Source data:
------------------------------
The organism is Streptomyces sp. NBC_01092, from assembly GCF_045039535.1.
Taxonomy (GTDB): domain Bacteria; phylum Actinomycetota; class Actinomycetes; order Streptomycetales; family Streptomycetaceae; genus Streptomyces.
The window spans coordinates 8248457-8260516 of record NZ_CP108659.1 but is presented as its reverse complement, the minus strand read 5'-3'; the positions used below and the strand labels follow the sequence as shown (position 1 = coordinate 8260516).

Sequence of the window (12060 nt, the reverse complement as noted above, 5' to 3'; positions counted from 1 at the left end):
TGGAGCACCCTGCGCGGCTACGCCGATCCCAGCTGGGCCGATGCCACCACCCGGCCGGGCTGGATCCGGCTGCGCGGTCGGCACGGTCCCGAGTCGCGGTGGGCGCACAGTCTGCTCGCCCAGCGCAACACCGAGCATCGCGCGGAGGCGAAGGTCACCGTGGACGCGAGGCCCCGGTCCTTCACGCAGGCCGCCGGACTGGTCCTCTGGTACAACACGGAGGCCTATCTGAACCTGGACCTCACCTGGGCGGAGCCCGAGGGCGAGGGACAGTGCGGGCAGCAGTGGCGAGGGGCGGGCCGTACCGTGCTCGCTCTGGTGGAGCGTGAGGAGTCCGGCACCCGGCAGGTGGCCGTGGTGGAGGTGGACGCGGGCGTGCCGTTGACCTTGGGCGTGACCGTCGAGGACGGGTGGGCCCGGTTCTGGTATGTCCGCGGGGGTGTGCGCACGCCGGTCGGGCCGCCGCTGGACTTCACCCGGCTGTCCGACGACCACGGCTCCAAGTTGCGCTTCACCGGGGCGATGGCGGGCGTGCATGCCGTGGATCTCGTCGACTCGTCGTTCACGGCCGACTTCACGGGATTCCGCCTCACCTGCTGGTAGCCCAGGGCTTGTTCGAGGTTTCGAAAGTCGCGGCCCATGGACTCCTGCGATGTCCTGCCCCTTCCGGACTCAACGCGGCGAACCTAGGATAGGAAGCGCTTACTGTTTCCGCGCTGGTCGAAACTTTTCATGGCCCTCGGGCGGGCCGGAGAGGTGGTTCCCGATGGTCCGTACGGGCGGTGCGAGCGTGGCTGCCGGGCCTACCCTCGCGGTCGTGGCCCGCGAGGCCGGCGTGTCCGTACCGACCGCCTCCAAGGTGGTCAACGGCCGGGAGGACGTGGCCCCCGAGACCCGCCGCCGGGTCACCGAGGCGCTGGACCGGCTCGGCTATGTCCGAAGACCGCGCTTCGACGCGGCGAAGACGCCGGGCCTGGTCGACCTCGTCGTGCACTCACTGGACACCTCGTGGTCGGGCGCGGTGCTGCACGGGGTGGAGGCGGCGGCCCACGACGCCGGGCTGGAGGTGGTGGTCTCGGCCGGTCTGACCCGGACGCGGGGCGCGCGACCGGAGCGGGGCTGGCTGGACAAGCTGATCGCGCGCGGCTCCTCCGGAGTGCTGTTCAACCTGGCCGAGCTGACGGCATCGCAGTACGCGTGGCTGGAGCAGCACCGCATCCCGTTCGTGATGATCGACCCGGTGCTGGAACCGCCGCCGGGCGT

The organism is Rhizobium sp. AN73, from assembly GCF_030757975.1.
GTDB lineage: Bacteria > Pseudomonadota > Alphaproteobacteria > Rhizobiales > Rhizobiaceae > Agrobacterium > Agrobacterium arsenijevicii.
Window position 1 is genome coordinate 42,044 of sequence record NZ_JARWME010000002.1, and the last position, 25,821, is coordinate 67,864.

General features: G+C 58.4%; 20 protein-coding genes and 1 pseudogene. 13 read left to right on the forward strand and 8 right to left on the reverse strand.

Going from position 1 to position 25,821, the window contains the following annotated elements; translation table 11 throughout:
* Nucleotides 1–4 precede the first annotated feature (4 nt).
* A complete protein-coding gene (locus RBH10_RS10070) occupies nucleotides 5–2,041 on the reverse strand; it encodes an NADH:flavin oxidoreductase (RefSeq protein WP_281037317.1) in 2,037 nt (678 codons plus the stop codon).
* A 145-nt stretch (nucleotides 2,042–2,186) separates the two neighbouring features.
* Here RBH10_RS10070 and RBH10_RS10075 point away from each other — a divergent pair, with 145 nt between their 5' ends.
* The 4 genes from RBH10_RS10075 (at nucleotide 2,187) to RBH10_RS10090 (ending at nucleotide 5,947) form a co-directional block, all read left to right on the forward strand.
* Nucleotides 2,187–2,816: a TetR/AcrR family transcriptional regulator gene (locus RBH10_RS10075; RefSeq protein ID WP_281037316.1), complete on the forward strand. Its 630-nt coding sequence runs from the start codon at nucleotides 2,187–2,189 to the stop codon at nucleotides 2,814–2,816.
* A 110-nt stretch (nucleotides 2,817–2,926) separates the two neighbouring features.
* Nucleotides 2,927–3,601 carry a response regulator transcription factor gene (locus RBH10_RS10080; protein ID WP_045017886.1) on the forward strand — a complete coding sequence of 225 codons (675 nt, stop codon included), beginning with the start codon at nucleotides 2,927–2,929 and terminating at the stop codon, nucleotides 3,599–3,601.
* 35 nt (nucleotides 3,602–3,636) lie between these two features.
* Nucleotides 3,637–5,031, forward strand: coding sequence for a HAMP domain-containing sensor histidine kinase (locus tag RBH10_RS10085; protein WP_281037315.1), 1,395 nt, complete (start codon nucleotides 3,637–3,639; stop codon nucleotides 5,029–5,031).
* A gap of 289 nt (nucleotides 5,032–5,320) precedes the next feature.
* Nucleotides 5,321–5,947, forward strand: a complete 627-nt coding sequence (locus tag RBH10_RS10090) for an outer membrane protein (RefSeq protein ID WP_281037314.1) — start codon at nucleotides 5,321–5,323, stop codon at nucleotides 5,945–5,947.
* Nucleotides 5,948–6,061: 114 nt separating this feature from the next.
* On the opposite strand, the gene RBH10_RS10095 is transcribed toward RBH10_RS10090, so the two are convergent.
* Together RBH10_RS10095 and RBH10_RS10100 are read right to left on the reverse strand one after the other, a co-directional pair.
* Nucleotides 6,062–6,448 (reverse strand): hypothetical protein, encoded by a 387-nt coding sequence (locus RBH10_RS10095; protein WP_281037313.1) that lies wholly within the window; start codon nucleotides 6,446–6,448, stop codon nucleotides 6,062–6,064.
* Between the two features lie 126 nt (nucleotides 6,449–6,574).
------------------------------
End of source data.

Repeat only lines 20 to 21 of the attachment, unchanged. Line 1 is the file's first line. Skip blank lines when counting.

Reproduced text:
* Nucleotides 3,637–5,031, forward strand: coding sequence for a HAMP domain-containing sensor histidine kinase (locus tag RBH10_RS10085; protein WP_281037315.1), 1,395 nt, complete (start codon nucleotides 3,637–3,639; stop codon nucleotides 5,029–5,031).
* A gap of 289 nt (nucleotides 5,032–5,320) precedes the next feature.